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American Earth: Environmental Writing Since Thoreau
by Bill McKibben (Editor)
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As America and the world grapple with the consequences of global environmental change, the author, a writer and activist offers this anthology gathering the best and most significant American environmental writing from the last two centuries. "Each advance in environmental practice" in our nation's history, he observes in his introduction, "was preceded by a great book." In this work are the words that made a movement. Classics of the environmental imagination, the essays of Henry David Thoreau, John Muir, and John Burroughs; Aldo Leopold's A Sand County Almanac; Rachel Carson's Silent Spring, are set alongside an emerging activist movement, revealed by newly uncovered reports of pioneering campaigns for conservation, passages from landmark legal opinions and legislation, and searing protest speeches. Throughout, some of America's greatest and most impassioned writers take a turn toward nature, recognizing the fragility of our situation on earth and the urgency of the search for a sustainable way of life. The anthology includes essays on overpopulation, consumerism, energy policy, and the nature of "nature" join ecologists' memoirs and intimate sketches of the habitats of endangered species, as well as a detailed chronology of the environmental movement and American environmental history.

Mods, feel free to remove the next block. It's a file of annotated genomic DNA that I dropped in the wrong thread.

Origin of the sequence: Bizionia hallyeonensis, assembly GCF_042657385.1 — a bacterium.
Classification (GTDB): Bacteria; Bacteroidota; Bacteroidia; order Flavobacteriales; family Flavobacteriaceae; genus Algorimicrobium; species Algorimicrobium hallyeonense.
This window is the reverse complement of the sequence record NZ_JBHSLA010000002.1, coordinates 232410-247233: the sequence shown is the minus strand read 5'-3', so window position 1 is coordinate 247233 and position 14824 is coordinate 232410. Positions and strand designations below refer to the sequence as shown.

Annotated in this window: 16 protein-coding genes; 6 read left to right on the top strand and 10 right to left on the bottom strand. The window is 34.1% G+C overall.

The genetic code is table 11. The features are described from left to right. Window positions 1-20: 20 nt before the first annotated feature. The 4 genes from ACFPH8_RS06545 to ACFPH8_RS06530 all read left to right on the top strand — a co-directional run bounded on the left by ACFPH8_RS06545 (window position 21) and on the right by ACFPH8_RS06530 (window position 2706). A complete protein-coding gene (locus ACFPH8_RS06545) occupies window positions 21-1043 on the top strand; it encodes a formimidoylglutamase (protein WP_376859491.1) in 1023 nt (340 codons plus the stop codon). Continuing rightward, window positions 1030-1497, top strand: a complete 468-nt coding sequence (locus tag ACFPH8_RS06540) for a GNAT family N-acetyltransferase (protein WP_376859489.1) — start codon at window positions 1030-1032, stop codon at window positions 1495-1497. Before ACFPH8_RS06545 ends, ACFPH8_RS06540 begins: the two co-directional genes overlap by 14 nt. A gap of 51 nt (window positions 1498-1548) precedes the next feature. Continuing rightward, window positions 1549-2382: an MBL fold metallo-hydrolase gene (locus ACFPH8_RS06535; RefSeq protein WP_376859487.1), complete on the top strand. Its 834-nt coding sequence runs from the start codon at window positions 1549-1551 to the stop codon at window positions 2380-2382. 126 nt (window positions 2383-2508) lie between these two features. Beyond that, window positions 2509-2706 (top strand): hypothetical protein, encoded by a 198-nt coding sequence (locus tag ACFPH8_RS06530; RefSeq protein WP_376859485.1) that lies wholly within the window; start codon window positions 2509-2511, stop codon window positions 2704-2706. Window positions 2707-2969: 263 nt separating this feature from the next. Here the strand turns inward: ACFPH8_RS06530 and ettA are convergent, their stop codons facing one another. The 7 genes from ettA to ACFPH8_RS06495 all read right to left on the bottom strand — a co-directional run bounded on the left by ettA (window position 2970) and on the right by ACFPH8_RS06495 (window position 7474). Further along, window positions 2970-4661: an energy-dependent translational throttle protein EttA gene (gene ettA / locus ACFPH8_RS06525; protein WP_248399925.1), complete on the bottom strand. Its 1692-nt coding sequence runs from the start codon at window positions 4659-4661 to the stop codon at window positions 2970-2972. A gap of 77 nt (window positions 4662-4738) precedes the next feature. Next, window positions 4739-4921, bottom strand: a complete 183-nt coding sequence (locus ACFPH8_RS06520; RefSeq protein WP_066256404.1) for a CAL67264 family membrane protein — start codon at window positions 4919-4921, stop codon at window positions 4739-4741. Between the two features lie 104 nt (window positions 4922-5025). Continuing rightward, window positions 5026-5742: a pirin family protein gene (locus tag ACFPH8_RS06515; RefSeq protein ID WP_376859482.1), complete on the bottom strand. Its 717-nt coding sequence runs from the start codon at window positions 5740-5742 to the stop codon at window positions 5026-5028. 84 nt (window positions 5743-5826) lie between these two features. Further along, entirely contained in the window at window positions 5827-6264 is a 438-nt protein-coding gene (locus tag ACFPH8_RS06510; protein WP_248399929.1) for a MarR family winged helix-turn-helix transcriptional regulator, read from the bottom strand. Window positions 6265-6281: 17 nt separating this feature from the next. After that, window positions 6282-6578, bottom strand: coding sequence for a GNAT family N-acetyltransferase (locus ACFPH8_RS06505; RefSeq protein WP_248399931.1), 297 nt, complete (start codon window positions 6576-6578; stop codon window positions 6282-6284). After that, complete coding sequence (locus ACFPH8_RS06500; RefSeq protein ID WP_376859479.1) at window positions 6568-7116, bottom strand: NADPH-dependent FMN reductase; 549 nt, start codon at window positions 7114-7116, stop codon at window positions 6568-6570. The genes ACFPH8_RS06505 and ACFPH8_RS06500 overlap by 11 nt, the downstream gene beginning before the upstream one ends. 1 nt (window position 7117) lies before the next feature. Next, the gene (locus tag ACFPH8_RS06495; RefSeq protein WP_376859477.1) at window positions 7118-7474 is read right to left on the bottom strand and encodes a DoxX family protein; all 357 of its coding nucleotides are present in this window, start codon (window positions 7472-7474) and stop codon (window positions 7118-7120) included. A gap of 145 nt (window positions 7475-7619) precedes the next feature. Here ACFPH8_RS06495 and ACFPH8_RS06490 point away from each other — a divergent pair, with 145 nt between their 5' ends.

An edition of this book was published by The Library of America.
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